Jallianwala: 6 minutes to sunset, 100 years ago, and now
Chandigarh, April 13: Union Home Minister Rajnath Singh has asserted that the BJP-led government will make the sedition law so stronger-so stringent that even the very thought of the provision would “send shivers down the spine”.
According to the media report, he was addressing election rally at Gandhidham in Gujarat yesterday and the provocation was the promise made by the Congress to revoke this colonial legislation that was enacted to keep slave India subjugated.
Rajnath Singh made this statement on the eve of 100th anniversary of Jallianwala massacre in Amritsar on April 13, 1919 when troops of British India commanded by Colonel R E H Dyer opened unprovoked fire on a gathering that had been called to protest against Rowlatt Act that was more stringent than the existing sedition law.
Although no exact count of the killing is available, around 500 people are estimated to have been killed in that worst ever carnage within 8 minutes beginning what roughly is said to be six minutes to sunset. The injured were denied medical aid.
India was never the same after April the 13, 1919.
That was the period when Veer Damodar Savarkar, the architect of Hindutva, the magna carta for the BJP, had already submitted apology letters from Cellular jail in Andaman, the Kala Pani..
The problem is that even 70 years after Independence, rulers in India continues to suffer from the hangover of that long period of slavery that date backs to pre-British period with Sikh Empire being the exception in the North. The issue here is not that of this particular statement attributed to Rajnath Singh.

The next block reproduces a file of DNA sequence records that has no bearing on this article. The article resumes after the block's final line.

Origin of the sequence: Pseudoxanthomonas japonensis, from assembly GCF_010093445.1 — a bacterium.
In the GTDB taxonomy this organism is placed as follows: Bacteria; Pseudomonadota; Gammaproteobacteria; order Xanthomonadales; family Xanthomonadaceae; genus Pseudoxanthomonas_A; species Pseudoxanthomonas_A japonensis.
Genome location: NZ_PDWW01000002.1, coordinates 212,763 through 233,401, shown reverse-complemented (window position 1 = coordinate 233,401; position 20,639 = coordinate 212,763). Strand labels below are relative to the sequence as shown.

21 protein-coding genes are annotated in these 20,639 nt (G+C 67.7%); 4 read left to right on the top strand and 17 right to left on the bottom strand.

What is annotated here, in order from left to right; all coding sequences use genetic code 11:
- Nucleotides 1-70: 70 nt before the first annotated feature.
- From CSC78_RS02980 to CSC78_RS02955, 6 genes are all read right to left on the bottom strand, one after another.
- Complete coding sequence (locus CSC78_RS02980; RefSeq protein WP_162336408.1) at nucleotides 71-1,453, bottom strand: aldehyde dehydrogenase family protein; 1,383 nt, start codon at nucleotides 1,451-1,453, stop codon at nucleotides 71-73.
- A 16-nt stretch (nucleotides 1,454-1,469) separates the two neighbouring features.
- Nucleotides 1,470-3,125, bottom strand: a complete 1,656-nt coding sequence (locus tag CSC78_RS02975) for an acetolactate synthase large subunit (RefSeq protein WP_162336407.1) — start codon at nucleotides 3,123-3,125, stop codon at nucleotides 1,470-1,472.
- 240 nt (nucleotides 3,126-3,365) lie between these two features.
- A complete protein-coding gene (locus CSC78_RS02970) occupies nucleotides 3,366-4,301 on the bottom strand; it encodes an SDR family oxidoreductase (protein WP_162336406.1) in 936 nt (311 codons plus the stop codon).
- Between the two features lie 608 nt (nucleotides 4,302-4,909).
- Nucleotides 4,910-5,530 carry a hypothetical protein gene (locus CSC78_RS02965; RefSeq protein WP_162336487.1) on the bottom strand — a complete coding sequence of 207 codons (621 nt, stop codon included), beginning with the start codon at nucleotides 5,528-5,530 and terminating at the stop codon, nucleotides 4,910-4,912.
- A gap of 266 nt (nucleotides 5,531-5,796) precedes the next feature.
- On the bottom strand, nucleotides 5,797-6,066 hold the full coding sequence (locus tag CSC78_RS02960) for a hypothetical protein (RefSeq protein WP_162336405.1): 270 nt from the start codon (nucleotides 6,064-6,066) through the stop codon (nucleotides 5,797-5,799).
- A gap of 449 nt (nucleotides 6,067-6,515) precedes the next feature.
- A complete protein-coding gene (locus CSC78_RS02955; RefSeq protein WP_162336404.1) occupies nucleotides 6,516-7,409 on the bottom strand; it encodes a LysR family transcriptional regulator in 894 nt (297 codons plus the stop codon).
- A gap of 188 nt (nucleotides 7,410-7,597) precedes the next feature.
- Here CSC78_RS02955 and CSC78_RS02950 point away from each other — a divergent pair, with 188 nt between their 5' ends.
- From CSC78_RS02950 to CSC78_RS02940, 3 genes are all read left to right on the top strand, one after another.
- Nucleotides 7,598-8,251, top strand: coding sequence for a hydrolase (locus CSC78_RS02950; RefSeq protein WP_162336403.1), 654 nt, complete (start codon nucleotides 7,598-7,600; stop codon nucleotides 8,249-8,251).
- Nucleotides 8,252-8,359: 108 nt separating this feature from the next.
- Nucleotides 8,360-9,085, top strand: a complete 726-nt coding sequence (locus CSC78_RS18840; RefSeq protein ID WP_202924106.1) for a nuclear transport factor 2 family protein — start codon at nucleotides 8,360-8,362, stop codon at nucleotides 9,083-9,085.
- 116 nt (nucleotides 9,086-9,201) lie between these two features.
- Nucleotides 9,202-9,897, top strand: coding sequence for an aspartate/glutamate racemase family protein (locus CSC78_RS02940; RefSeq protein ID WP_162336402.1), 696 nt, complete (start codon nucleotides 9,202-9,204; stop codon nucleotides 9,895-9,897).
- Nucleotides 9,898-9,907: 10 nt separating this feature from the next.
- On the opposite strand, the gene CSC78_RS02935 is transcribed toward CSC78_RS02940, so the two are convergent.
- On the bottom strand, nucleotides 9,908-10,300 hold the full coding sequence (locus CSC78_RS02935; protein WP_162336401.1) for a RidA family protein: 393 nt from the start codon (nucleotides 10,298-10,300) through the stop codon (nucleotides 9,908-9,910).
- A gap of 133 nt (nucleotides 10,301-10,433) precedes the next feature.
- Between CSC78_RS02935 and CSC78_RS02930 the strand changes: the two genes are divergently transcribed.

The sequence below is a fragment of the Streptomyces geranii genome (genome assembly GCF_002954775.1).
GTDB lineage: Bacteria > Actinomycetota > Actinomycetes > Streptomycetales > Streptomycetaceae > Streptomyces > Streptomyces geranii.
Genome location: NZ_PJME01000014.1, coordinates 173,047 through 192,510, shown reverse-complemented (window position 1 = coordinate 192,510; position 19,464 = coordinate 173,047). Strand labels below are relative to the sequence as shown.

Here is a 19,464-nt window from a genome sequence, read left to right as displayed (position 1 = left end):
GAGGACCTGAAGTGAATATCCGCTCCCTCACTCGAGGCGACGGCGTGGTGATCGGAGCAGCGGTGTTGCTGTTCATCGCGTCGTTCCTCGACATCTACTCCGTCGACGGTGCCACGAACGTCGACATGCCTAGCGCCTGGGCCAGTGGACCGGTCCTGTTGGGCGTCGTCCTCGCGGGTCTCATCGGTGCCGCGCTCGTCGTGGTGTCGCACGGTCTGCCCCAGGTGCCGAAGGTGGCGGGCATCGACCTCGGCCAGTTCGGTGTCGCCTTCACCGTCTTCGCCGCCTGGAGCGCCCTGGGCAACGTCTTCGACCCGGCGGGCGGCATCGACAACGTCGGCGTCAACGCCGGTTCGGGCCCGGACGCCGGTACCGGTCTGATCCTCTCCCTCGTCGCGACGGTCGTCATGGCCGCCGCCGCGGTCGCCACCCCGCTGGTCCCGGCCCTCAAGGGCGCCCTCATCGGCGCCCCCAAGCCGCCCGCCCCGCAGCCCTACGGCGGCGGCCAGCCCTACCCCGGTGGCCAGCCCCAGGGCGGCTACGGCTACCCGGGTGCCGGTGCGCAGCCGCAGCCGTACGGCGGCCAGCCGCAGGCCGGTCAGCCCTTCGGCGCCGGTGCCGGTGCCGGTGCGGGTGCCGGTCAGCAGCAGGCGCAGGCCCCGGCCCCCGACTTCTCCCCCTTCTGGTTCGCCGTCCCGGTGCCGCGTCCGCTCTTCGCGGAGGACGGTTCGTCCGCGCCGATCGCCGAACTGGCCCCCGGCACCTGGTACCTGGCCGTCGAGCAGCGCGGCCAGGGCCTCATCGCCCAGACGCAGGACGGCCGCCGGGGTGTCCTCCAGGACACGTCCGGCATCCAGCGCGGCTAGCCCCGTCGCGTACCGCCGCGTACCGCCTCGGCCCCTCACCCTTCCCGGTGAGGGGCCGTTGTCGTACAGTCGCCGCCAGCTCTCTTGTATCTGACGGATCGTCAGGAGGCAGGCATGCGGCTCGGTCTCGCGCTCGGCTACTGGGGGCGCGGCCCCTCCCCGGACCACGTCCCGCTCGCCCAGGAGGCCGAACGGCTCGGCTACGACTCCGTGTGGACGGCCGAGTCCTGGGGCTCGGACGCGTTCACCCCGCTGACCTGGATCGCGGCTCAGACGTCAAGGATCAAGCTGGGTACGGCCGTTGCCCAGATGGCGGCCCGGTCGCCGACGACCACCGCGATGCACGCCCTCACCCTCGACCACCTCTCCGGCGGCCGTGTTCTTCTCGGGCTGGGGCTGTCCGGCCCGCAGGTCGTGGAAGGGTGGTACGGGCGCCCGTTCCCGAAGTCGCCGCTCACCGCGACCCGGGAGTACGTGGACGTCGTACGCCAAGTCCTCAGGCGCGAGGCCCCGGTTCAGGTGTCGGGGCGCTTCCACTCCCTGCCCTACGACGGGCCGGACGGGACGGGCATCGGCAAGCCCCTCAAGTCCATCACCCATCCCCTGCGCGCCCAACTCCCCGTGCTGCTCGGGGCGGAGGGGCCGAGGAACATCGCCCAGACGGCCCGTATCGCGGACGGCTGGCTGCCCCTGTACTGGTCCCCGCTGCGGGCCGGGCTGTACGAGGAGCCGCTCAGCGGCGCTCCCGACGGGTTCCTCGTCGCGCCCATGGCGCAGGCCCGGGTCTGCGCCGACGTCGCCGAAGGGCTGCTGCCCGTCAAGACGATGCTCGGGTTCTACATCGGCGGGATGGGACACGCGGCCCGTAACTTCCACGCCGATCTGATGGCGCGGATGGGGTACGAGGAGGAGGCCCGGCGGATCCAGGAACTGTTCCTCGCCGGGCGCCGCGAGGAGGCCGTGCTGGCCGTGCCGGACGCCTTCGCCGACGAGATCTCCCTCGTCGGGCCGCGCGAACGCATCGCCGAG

The people in Punjab were subjected to laws worse than sedition in Independent India. People suffered in jails for years without trial. Notorious TADA is just one example.
The leaders cutting across political parties and the centre and the state governments today performed the ritual of paying obeisance to the martyrs of Jallianwala that is next to the Golden Temple complex.
There is very vital dimension to Jallianwala. It was peoples’ movement and the gathering at Jallianwala Bagh was not commanded by any towering leader. They were ordinary men and women who had gathered to lodge their protest against the British atrocities. They were Sikhs, Hindus and Muslims, the secular India. They were the people of Punjab undivided by religious, caste or clan identities.
For the British rulers, they were violating the sedition laws and had to be taught a lesson.
It is in this context that the statement of Rajnath Singh has been referred to here.
Did hundreds of people sacrifice their lives so that they could continue to be government with the same colonial mentality to which they were subjected to under the British rule?
People like Shaheed Bhagat Singh laid down the map for free India that was to be non-exploitative and pro-people.
He too was part of what can be termed as the struggle of Jallianwala.
Has that attitude of the rulers of treating people as slaves changed much?
Restoring dignity of people rather than treating them as slaves and subjecting them to more stringent sedition laws should be the real tribute to the Martyrs of Jallianwala on this 100th anniversary.
Before pressing UK for apology for this crime against inhumanity, India should provide free space for freedom of thought and expression.
Let India be a peoples’ democracy in true sense of the term rather than the ruling elite, feeling scared of the people, moving around under heavy state security.